I recently caught up with Michael Kimsal, author of the newly-released PHP Job Hunter's Handbook from php|architect that can be ordered now in both PDF and print versions. I wanted to get inside his head and find out all about the reasons behind the book, his experience in writing it and any tips he had to share, so I had him answer a few questions. Read on for the interview...[break]
Q: So, first off, what inspired you to write a book for those developers out there looking to land that perfect position?
I had the initial idea in 2006, and had started a draft then. The idea came to me after looking back at the ups and downs of my web career over the previous 10 years. As I thought about it more, I realized that there wasn't a book that spoke specifically to some of the things web developers face that may be slightly different from other career paths.
My initial idea was to write a larger book that spoke to a wider audience of "web developers", but I decided to tackle at least a first version specifically focusing on PHP developers. PHP's become a giant force in the web industry, and is certainly one of the major skills many employers are looking for. Having a more clear notion of who the book is targetted at made it easier to keep the book focused on PHP.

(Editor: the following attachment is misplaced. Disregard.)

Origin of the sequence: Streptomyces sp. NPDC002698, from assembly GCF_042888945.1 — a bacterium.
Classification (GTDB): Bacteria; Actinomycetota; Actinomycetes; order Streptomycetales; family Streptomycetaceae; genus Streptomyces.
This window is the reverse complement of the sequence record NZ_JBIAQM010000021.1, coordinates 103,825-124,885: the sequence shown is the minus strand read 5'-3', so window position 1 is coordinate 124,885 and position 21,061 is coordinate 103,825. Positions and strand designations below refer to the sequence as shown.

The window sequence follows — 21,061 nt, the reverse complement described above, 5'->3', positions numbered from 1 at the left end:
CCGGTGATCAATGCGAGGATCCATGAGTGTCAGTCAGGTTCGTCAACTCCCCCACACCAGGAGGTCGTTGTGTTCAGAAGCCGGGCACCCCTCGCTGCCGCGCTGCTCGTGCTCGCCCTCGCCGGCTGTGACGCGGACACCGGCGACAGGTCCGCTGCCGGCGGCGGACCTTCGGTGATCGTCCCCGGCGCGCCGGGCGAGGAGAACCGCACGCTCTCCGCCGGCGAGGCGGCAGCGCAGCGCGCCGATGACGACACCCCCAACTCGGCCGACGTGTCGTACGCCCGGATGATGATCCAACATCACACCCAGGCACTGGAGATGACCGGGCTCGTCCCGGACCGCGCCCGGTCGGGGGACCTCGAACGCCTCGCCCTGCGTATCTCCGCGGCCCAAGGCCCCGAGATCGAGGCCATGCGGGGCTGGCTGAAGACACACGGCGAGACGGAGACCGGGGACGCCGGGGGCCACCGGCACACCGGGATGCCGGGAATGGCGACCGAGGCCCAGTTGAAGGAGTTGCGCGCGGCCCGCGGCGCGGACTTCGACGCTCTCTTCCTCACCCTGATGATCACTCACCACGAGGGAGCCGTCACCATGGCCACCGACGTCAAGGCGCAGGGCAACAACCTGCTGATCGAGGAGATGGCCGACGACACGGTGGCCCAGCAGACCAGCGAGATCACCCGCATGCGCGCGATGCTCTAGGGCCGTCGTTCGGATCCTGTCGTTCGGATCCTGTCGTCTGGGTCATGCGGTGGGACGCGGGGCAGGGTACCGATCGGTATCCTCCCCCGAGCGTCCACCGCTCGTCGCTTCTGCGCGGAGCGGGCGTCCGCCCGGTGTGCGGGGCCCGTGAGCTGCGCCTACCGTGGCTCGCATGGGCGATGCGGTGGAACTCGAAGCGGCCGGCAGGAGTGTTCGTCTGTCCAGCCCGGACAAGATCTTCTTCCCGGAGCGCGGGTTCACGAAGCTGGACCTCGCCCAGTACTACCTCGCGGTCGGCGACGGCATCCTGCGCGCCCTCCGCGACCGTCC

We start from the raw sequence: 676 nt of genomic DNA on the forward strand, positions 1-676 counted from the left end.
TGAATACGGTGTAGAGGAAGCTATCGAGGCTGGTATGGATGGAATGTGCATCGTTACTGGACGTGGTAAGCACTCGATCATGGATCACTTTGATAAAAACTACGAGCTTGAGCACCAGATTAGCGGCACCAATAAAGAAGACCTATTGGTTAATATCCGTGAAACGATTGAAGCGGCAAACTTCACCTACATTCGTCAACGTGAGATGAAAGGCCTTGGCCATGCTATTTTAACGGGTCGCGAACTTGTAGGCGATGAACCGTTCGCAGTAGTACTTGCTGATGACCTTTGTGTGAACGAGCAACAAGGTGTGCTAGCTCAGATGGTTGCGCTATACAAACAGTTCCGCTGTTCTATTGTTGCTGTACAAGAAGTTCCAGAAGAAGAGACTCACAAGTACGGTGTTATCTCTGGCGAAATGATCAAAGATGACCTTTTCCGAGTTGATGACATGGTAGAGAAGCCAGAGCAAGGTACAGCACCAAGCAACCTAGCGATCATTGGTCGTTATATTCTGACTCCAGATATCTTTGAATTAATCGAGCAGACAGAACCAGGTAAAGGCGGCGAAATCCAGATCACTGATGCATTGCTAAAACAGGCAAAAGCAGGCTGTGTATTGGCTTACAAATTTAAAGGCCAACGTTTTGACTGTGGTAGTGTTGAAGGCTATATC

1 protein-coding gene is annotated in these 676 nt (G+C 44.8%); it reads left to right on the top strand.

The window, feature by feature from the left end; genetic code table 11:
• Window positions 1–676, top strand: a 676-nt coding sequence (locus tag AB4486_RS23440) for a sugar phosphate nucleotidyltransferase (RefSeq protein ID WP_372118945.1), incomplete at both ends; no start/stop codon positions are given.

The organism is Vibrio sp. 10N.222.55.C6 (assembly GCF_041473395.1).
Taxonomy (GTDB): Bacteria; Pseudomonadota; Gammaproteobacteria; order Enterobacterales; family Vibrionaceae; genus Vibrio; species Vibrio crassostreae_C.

Q: Who is the target audience and how could picking up a copy of the book help them out?
The book is aimed primarily at early-stage PHP developers. There's a wide variety of PHP technologies out there, and the book gives an overview of some of the ones you should be aware of. One certainly can't be an expert at every single technology out there, and I don't think many employers expect that, certainly not of early- to mid-stage developers. However, if you're interviewing at a PHP shop and you've never heard of Zend Studio, or Symfony (or perhaps even something more esoteric like Xdebug) you certainly stand less of a chance of landing the job.
Another aspect that I think will help people get an idea of what to expect when job hunting is the interview section with the hiring decision makers at some PHP-oriented companies. By getting a no-nonsense look at how these people think - what's important to them, what skills they're looking for, what turns them off, etc. - people will have a better idea of how to prepare for an interview process.
Q: How was your experience in writing the book? Any advice to offer potential authors?
The book was written in 2 stages - an early draft, and then a second stage a few months later of finishing it off then reviewing and updating some areas. On a second book, I would not leave as much of a gap between those phases. I also had some collaborative input from people, and if/when I write again, I would try to make an effort to meet a collaborator in person, if only once. It might seem a minor thing, and maybe not important at all to some writers, but it's something that I'd still like to try to do.